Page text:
Vietnam diplomat calls POW memo 'fabrication'

April 14, 1993|By New York Times News Service

BANGKOK, Thailand -- Vietnam's senior diplomat dealing with U.S. affairs described as a "clear fabrication" yesterday a document suggesting that 1,205 American prisoners of war were in North Vietnamese prisons in 1972, more than double the number eventually released.

The diplomat, Nguyen Xuan Phong, acting director of the Americas Department at the Foreign Ministry, said in a telephone interview from Hanoi that "we have very strong evidence" to prove "this document is not authentic -- a clear fabrication."

The document, recently discovered in the archives of the Soviet Communist Party in Moscow, has alarmed former officials in Washington and scholars of the Vietnam War, who say it may prove that hundreds of prisoners were never released, and are now almost certainly dead.

The document is a Russian translation of what is described as a September 1972 report prepared for the Vietnam Politburo by Gen. Tran Van Quang, who is identified as the deputy chief of staff of the North Vietnamese army. It describes Hanoi's efforts to keep secret the number of U.S. prisoners.

The report says that in 1972, even as Vietnam was claiming that it held only 368 American prisoners, there were 1,205 Americans in North Vietnamese prisons.

Mr. Phong said the easiest way to prove that the document was a fabrication was to review General Quang's career. In 1972, he said, General Quang was not deputy chief of staff; he was the army commander in Military Region 4, in central Vietnam, a post he held from 1966 to 1974.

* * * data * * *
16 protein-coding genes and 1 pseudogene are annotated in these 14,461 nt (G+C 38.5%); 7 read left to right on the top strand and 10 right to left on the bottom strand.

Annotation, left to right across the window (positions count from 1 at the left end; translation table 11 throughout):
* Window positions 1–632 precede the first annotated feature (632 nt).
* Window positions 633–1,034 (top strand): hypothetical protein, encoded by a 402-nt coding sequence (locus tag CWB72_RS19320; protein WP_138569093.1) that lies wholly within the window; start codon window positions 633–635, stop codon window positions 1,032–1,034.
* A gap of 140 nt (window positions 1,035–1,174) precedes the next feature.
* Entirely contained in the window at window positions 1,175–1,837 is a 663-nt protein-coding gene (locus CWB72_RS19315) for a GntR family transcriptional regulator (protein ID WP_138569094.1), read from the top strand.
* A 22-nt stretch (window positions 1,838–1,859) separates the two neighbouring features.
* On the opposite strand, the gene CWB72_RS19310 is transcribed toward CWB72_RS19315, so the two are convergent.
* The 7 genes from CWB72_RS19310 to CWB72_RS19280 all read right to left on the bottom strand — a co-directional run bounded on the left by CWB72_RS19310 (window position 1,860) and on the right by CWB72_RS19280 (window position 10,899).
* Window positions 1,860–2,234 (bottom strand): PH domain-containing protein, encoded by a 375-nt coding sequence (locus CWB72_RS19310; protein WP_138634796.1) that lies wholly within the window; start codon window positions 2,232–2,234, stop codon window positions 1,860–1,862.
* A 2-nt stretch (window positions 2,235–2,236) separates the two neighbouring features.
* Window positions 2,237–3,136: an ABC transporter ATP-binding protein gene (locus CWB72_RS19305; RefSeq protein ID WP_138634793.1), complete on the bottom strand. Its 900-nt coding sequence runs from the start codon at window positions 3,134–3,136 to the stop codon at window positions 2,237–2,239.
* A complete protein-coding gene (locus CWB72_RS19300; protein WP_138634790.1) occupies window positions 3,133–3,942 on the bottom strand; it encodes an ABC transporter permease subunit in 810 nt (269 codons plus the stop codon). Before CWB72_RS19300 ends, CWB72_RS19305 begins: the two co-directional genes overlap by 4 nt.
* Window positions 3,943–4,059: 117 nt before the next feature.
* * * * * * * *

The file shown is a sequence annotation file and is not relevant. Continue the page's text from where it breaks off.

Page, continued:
"Gen. Tran Van Quang had nothing to do with the general staff of the Vietnamese People's Army," Mr. Phong said.

A member of Mr. Phong's staff, Nguyen Ba Hung, said General Quang had never held been deputy chief of staff. "That's why it sounded very funny when we heard this report," he said. "Those who have knowledge about the war and about the army would have a better understanding."

General Quang, now retired, is the director of an organization of Vietnamese veterans. Foreign Ministry officials said that, while they had not spoken to General Quang about the document, his staff had said the document was a forgery.

The document's release comes at a delicate time: Vietnamese officials are preparing for meetings in Hanoi next week with John W. Vessey Jr., a retired Army general who has been dispatched by President Clinton to discuss the issue of missing servicemen.

When the general's visit was announced this month, the Vietnamese took it as a sign that Mr. Clinton might be prepared to move quickly to relax the 18-year-old U.S. embargo on trade and loans to Vietnam. Vietnam, one of the world's poorest nations, has abandoned Marxist economics and is eager for foreign investment -- specifically American -- in its newly free markets.

But Hanoi's optimism about the outcome of next week's meetings appears to have faded with the release of the document from the Soviet archives.

Now, it appears, Mr. Vessey's trip will focus largely on the authenticity of the document, and thus on the possibility that hundreds of prisoners were alive at the end of the war but were never freed.

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